“In my 14 years we’ve probably lost approximately a third of our staff over that time” Ben said. “Which does pose its challenges. To compensate that we’ve invested massively in technology, multi-skilling, training so that in the past when we would have sent a sound recordist, a reporter and a camera it’s one person that does it now, and actually the skills that most of our reporters have now I think are equal to what we used to produce when we had three people. We’ve invested massively in technology, and we can do things a lot quicker. We’re about to invest a lot more in our live capabilities in the region so we we’re going to double our live capacity, so all of those things help us to counteract the fact that we do have fewer staff than we used to have.”
Chris from Made in Bristol TV said that the channel came on air in 2014, although it’s not the first time that a local TV channel has been tried in Bristol. He said that as a result of sharing transmitters with other users, Made in Bristol now utilises transmitters all over the city, making it easier for people to tune in. although the main challenge is getting people to believe in the channel and generating revenue. Currently, Made in Bristol is looking at employing more multi-skilled journalists.
“I believe that we are bringing an audience in and offering a service that no one else can” Chris said. “We’ve just changed the way that we broadcast our evening programme from a half hourly programme to a two hour rolling news format. The battle of six o’clock, it’s the traffic, it’s getting home for six and are you going to make it, no. So we as a broadcaster want to offer local news throughout the evening, up to eight o’clock, maybe nine o’clock as we go further forward and at breakfast time, something which on television, pure Bristol news, we can do, that BBC and ITV because of their schedules, can’t. So looking at some of the challenges we face, it’s getting people to believe in us that we can offer something that is worth watching, and also making revenue to make it work.
The story going forward from here is that Made Television we are looking to employ more journalists, multi-skilled journalists, wherever we have a station, we’ve got eight now in our network, and my job is to find good high quality journalists to come and work for the stations that I run, which is Birmingham, Bristol and Cardiff.”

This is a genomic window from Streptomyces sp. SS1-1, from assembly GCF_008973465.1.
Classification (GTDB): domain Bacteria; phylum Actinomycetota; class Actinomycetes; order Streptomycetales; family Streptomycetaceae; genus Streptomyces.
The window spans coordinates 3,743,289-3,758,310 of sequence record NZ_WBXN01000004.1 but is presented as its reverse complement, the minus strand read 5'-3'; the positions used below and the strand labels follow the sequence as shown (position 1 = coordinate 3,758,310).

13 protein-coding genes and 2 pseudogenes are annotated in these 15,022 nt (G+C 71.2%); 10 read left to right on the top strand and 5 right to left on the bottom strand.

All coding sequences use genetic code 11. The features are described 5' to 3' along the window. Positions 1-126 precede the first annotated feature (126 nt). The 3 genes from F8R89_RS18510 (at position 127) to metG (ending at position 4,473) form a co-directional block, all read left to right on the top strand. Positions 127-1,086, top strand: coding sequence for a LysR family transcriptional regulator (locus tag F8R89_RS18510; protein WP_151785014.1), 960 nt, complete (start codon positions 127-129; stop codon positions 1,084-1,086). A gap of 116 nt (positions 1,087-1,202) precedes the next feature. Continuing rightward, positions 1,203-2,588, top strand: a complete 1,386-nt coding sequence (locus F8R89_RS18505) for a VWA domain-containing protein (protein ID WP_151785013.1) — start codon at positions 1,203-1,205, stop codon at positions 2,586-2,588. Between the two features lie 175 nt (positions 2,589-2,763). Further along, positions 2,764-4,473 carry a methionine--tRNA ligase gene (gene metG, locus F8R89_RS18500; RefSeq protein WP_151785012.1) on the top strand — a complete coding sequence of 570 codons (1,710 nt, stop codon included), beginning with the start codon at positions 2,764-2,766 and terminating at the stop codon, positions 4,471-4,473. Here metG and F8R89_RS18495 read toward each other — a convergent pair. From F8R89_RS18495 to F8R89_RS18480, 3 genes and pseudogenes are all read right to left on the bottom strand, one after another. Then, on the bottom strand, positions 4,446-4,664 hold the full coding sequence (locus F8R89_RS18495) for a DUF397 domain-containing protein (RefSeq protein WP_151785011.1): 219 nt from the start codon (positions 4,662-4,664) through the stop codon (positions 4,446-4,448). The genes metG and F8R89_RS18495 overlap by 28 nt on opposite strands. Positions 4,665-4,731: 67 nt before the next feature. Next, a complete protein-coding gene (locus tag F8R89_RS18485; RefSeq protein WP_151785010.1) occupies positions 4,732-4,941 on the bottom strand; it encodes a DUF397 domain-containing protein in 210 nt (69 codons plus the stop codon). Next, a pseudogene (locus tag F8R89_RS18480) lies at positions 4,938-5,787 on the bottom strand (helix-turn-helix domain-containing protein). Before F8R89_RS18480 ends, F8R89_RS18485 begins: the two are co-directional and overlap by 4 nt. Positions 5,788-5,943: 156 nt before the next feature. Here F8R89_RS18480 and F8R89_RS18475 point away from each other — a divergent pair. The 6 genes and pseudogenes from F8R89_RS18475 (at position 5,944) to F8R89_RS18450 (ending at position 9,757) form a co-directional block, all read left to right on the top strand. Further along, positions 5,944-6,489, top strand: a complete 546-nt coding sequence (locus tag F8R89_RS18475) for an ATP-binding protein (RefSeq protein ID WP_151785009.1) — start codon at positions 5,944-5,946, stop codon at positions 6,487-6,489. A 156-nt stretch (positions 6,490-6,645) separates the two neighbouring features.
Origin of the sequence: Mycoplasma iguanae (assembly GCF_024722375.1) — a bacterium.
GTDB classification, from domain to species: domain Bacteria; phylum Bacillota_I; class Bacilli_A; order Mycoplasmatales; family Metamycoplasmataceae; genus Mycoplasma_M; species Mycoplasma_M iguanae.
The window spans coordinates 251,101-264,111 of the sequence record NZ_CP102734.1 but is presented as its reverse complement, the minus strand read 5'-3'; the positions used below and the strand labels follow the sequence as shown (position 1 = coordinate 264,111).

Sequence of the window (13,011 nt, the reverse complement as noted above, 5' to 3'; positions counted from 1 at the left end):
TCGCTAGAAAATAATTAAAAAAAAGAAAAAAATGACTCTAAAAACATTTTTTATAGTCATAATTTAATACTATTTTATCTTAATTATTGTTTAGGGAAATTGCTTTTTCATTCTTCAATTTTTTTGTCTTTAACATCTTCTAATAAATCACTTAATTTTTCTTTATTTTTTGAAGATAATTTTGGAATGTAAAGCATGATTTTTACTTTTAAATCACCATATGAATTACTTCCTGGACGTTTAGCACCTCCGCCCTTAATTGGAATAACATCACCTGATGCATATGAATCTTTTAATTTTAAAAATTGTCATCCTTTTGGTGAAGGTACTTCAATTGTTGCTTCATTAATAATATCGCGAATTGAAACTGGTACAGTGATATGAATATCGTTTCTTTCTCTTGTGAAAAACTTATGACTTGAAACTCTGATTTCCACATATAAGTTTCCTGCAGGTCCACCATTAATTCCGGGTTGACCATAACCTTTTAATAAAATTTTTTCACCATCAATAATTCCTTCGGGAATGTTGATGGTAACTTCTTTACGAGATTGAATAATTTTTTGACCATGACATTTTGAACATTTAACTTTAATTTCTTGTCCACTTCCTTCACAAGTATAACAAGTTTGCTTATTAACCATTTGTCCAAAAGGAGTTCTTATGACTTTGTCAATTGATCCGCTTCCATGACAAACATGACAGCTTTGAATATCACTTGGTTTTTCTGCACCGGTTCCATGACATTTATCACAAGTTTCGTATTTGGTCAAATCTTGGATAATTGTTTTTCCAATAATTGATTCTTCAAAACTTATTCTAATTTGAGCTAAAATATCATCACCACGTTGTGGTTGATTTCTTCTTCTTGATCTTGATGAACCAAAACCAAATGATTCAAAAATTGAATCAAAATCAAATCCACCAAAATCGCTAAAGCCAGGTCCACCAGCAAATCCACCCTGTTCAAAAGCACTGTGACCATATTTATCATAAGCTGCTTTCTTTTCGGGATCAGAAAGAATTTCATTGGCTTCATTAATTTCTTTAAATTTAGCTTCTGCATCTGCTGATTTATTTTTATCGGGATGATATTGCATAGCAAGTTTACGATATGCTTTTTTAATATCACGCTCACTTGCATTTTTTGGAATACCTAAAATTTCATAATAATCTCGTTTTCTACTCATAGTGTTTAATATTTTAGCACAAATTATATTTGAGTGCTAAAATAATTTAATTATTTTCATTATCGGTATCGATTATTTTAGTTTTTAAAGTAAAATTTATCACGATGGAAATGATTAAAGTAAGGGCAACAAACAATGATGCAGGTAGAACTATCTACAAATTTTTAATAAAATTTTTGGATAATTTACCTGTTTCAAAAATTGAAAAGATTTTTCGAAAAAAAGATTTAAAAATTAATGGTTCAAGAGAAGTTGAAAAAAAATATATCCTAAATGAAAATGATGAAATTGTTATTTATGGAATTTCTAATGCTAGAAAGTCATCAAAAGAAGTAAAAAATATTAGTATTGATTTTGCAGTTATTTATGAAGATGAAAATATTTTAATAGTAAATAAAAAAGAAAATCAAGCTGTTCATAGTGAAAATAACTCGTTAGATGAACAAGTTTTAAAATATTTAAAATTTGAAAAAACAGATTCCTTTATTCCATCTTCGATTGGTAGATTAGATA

Vandna Mehta of Vocalise magazine said that the publication had been formed in the wake of a second successive year without a St Pauls Carnival.
“Vocalise magazine started about nine months ago….in the St Pauls area where the Carnival has stopped for two years in a row, and morale was low and everyone was annoyed that there was no Carnival for the area and there needed to be something to create community cohesion, for people to come together and have a platform to write, to see, to enjoy something to be proud of in the area.
Our main focus was for elderly and for the youth because in between those ages the internet has taken over so a lot of people would go online, but we wanted people to be able to have something to hold, so they can do a crossword how back in the old days my parents used to.
Our big challenge is growing. We’re doing all this on a voluntary basis. The great thing about this magazine is the positivity around it, everyone loves it, everyone who sees it says what a beautiful magazine. We are trying to get funding and make it sustainable.”
“We set up in 1984” said Seilna Cuff, editor of The Chew Valley Gazette. “It was originally run by one man but it now covers 64 square miles with a readership of 35,000 members and is now owned by Tindle which is buying papers rather than making journalists redundant.” She said that the Gazette is a free paper relying on advertising and that its main challenge is losing advertising revenue to social media, particularly Facebook. Interestingly, its main demographic is older people who don’t go on Facebook.